The healthcare sector is growing rapidly in the Indian landscape, says Abdullah Saleem, Group CIO at Omni Hospitals

The healthcare sector is growing rapidly in the Indian landscape, says Abdullah Saleem, Group CIO at Omni Hospitals
The healthcare sector is growing rapidly in the Indian landscape, says Abdullah Saleem, Group CIO at Omni Hospitals

Digital healthcare plays an increasingly key role in healthcare today

This is an exclusive interview conducted by the Editor Team of CIO News with Abdullah Saleem, Group CIO at Omni Hospitals

About Mr. Abdullah Saleem

Mr. Abdullah Saleem has more than 27 years of experience in the healthcare IT domain. He is a senior healthcare information technology leader with strategic and tactical planning experience, experience in evolving and refining large systems, systems integration, and clinical transformation, and excellent management, planning, and technical skills. He has a solid understanding of business and technical issues and the needs of the healthcare domain for product users, product development, and design.

Mr. Abdullah Saleem is currently the Group CIO of Omni Hospitals, a South India-based tertiary hospital chain, where he is responsible for developing leadership excellence, creating clinical and business transformation, and managing technology-based strategic growth. He has successfully provided IT transformation support to this chain’s various hospital leadership teams on benchmark-based cost containment, novel revenue growth, and data-driven revenue leakage avoidance strategies, resulting in unit EBITDAs more than doubling in six months.

Prior to joining Omni, he was working with Ohum Health Care Solution Pvt Ltd, where he was heading the end-to-end enterprise solution delivery and deployment for public and private sectors in India, the USA, Europe, and the Gulf countries by leading the R&D, assessment, product development, QA, solution configuration, implementation and adoption, release management, and gate and support teams. Mr. Saleem has also been appointed to the HIMSS India Chapter’s Clinical Systems Adoption Committee.

He has a passion for managing the end-user and product sides of healthcare technology. He has been a process excellence functional consultant for the NHS to deliver and deploy the EHR and has provided clinical transformation expertise as part of their massive EHR implementation programs. He was part of the leadership team at Ohum that setup India’s first EHR Company and created India’s first clinical transformation doctrine, which was responsible for India’s first HIMSS-6 EHR implementation. Before taking over the EHR projects, Mr. Saleem had led the HIS end-to-end development for a couple of product sets that were deployed across the entire major Apollo group hospitals during the years 2001 to 2007.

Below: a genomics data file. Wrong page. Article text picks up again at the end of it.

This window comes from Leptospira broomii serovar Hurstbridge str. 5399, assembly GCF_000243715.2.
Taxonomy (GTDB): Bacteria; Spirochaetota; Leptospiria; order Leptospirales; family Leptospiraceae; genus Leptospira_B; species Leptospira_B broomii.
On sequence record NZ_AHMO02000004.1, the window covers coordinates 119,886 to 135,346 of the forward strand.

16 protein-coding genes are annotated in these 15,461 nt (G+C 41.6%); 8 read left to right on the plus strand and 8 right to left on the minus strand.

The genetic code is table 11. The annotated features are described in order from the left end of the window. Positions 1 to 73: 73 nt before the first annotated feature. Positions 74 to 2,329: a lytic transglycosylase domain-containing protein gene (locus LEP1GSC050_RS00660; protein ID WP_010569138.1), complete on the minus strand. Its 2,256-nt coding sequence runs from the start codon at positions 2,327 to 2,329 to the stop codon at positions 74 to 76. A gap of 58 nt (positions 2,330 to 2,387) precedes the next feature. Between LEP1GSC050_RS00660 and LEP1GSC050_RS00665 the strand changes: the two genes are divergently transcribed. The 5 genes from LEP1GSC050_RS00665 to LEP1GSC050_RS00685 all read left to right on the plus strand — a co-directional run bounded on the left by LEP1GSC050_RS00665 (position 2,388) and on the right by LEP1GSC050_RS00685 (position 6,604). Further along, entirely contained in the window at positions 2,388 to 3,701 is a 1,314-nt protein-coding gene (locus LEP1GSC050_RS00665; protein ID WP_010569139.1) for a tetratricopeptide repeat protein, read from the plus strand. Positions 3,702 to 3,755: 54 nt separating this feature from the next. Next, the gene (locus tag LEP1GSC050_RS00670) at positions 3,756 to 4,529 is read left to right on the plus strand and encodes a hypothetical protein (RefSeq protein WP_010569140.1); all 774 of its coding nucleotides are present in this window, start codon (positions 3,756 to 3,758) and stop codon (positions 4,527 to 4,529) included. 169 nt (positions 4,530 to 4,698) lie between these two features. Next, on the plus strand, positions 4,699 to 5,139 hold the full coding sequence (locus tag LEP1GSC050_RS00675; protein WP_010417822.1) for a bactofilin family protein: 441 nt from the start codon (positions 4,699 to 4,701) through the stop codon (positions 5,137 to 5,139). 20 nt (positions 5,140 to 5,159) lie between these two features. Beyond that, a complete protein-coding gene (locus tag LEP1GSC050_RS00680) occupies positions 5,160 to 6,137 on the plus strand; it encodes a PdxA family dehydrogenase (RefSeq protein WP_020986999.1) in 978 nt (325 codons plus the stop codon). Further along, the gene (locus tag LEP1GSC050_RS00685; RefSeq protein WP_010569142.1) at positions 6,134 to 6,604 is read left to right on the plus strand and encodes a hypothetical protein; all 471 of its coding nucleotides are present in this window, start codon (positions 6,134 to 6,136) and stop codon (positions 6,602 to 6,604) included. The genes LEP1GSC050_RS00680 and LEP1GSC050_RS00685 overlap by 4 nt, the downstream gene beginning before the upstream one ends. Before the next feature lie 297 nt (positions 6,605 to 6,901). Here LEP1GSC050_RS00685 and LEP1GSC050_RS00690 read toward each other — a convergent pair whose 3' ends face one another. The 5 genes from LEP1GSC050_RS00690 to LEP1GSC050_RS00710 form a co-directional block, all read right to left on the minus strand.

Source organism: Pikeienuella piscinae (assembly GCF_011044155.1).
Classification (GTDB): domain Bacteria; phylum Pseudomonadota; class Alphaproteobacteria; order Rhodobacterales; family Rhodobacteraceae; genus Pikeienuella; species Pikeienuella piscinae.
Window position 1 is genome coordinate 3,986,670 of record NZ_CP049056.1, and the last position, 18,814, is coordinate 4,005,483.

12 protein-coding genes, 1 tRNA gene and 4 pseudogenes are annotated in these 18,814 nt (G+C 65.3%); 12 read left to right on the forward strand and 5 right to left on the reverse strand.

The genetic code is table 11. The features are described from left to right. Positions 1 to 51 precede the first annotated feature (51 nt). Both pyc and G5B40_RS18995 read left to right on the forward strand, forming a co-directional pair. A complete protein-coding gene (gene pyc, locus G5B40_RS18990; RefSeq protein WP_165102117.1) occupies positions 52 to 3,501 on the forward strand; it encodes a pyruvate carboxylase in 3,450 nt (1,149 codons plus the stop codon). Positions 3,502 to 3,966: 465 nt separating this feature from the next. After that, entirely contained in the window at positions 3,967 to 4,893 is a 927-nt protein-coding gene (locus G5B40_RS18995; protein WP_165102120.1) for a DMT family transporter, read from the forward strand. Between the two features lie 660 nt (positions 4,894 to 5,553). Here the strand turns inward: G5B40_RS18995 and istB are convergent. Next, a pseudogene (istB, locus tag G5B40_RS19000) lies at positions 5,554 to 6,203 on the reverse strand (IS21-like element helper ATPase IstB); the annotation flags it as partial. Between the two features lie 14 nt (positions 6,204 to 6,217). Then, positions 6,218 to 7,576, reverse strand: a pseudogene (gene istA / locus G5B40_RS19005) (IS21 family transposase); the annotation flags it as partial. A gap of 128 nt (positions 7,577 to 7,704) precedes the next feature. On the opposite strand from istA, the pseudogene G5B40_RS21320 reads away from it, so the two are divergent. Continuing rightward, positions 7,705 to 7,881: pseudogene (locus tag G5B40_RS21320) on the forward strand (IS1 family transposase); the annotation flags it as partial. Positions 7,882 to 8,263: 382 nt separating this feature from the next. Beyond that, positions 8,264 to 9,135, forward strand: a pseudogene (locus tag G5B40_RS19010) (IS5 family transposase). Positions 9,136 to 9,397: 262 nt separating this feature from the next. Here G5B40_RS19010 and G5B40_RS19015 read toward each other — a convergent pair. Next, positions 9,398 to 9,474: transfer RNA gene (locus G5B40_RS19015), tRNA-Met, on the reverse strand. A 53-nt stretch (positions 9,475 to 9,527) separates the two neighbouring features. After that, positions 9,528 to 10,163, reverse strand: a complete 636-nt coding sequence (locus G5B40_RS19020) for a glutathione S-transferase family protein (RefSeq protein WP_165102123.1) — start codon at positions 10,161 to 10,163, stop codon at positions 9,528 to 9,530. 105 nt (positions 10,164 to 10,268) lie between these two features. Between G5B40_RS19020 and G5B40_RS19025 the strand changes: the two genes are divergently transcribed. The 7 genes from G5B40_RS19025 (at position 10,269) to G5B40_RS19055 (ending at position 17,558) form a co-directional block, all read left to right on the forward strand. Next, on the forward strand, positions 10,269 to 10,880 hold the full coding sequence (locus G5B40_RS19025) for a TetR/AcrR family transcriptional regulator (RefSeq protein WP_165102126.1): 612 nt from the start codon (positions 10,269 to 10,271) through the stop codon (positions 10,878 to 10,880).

Mr. Saleem completed his graduate work at Christ Church College in Kanpur and has a master’s in information technology from Karnataka University. Mr. Saleem has designed the 5As methodology to deploy and adopt the EHR, which has had a massive impact on the adoption of the EHR by clinical users and hospitals.

What position do you think Indian healthcare start-ups are in right now, and how are they doing?

The healthcare sector is growing rapidly in the Indian landscape, both in terms of revenue and market share globally. Indian healthcare start-ups are focusing on three areas in particular to ensure their growth to the next level, and those three wings are:

  • Healthcare access and delivery
  • Affordable healthcare
  • Quality Healthcare

The organisations are moving from opting for primary healthcare solutions to digital healthcare solutions due to COVID-19. However, there are significant challenges ahead, primarily on the budgeting front, for getting their organisation completely digital, as the industry has recognised that it is impossible to provide convenient and cost-effective care delivery without adopting a digital platform. Most healthcare start-ups whether mid-sized or large corporate hospitals, strategize their business performances based on data outcomes and analytics, from patient acquisition to conversion, in order to continuously improve patient footfall and thus improve the top and bottom lines of their business revenue.

One of the biggest healthcare start-ups in India, Netmeds is an online platform that has firmly established itself as India’s leading online pharmacy, with millions of active customers and deliveries to more than 19,000 PIN codes. It is also known as “Pharmacy of India” and offers streamlined shopping for medicines and other healthcare products through its 24×7 online portal and mobile app.

On the other side, the healthcare organisation has started ensuring to mitigate all the issues and challenges that were faced by the patient, such as travelling to meet the doctor, poor customer service, crowded and long waiting times, unhygienic conditions, no sample pickup and report delivery, etc., by deploying the digital platform to improve patient satisfaction and engagement.

Over the past few years, healthcare has seen a dramatic evolution. New developments and trends in the healthcare sector are being developed by start-ups in that sector. Do you believe the healthcare services offered by start-ups to patients are of high quality?